The GD Business model. Time for a new one?

The other day I was talking to a couple of designers and we brought up as a topic of conversation the existing GD business model.Now I’m no MBA and certainly am not qualified to design new business models but I think it’s a fair question, for which there may or may not be an answer, as to whether or not the GD business model should be revised or changed?The old GD business models were as follows:The old print GD business model:Before the computer came along and turned it on it’s ear, this model was a very profitable one for graphic designers. Trained graphic designers were the only people who had the expertise to prepare ideas and designs for the arcane and complex offset printing process. Once ideas were finalized, they would create mechanicals which made the artwork “camera-ready” and marked those mechanicals with very specific printing instructions. Designers retained mechanicals from design projects unless clients paid large sums of money (I’ve seen as much as $5,000 for a set of mechanicals) to purchase them.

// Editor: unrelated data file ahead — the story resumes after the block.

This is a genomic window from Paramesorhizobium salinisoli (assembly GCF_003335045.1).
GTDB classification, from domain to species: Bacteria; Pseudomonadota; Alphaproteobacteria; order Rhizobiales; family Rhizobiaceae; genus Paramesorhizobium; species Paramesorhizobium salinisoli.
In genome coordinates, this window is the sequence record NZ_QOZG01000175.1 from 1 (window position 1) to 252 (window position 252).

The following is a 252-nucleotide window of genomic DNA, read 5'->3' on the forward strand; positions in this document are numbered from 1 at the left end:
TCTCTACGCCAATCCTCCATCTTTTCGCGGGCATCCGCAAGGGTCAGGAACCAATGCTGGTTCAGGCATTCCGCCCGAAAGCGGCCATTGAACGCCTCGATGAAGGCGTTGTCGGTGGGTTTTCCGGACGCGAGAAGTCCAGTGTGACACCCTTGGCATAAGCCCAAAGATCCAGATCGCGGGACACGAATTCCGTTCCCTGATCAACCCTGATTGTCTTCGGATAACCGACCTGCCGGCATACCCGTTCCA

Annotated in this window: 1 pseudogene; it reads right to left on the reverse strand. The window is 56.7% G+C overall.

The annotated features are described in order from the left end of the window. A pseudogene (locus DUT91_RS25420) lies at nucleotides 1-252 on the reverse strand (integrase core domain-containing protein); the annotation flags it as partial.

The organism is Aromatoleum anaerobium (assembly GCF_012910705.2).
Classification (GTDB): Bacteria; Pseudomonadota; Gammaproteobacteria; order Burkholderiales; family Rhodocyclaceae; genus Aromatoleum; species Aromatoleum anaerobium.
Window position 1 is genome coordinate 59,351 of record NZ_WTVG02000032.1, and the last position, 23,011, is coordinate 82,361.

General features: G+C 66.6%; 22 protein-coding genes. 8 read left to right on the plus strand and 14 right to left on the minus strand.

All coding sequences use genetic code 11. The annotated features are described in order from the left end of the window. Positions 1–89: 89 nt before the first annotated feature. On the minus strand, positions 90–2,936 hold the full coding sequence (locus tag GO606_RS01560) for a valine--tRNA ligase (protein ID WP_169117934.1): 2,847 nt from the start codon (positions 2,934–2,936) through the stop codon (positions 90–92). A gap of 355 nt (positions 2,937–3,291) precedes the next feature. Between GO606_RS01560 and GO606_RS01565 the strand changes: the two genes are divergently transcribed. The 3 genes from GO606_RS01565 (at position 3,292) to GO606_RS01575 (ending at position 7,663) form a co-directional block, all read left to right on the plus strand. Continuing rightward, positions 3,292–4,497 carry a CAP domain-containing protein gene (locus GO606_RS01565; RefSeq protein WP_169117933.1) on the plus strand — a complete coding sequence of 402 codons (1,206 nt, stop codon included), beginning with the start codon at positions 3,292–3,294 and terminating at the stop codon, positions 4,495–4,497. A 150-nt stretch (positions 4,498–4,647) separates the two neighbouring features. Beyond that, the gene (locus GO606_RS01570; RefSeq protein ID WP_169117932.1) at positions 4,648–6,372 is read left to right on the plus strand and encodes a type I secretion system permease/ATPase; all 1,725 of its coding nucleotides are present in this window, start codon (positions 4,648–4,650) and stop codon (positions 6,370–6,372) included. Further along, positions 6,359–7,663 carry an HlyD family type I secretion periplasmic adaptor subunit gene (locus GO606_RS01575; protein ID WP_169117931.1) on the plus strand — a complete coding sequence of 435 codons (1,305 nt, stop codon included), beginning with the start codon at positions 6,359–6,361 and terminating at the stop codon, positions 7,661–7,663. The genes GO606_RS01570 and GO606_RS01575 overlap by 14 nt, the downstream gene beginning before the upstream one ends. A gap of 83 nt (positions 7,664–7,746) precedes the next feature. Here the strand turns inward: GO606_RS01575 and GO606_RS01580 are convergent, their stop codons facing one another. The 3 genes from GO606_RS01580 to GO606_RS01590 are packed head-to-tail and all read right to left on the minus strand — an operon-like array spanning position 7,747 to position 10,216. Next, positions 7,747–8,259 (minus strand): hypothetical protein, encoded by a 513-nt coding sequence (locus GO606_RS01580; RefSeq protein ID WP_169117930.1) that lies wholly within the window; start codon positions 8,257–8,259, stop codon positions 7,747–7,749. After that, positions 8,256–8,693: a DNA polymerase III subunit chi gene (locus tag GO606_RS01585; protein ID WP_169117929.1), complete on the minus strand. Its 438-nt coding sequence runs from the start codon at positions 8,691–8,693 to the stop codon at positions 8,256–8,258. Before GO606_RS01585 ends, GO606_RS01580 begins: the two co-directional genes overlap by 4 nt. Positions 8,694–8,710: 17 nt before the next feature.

So typically, if a client wanted a reprint, they came back to the original designer. Designers also “marked-up” printing fees by as much as 15%, since they would typically choose the printer and pay them out of their own funds, only to be reimbursed by the client.Here’s the problem with that business model: design was only a small chunk of the overall revenues from typical projects. Most of the money was spent on preparing comps, production, mechanicals and printing. Once computers came along, the process of preparing files to be sent to the printer — while still sticky — was not nearly as arcane or impossible as it was prior to computers. Furthermore, printing is no longer the mystery that it once was. And printing advances now mean that clients are just as likely to ask that we simply supply them with Acrobat files of the designs for them to print themselves. No more mark-up. No more $5K for an Acrobat file.So since we never charged that much for design in the first place, rather than charging for the cost of producing the design, absent those production revenues the margins for design projects have grown shockingly thin compared to in the past.The Advertising business modelAdvertising agencies have traditionally GIVEN AWAY design work! That’s right, for FREE. As if it meant nothing at all. Why? Because advertising agencies typically charged clients a percentage of the overall media buy.Ad firms not only create the artwork but they modify them for various publications, help decide where artwork should be placed for maximum effect, and then place them accordingly. Ad firms typically charged between 15-20% of the overall ad buy. So if a company rolled out a $2 million ad campaign, the agency would get between $300 – $400K in fees.They never charged for revisions, no matter how endless, and never specifically itemized design as a significant deliverable cost. Why? Because the big bucks were in the ad buy itself. Why worry about piddly little design changes here or there?Nowadays, as more and more big and mid-sized advertisers have their own media departments, they no longer pay those percentages of ad buys. Many advertisers simply pay Ad firms to do the creative and then hand it over so that they can place the ads themselves and keep their cash in their own pockets. Many of the larger advertisers even hire away media buyers from big agencies to run their media departments.What now?So now Ad firms are stuck in the same position as GD firms: trying to find a way to make profits by charging for creative and dealing with thin margins that can be blown by demanding clients who insist on scope creep and endless revisions.Flawed business models that have been turned onto their ear due to technology and in-house media departments. Are there more ways to make money in GD? Are there revenue streams that we’re ignoring? What do you guys think?.chris{}


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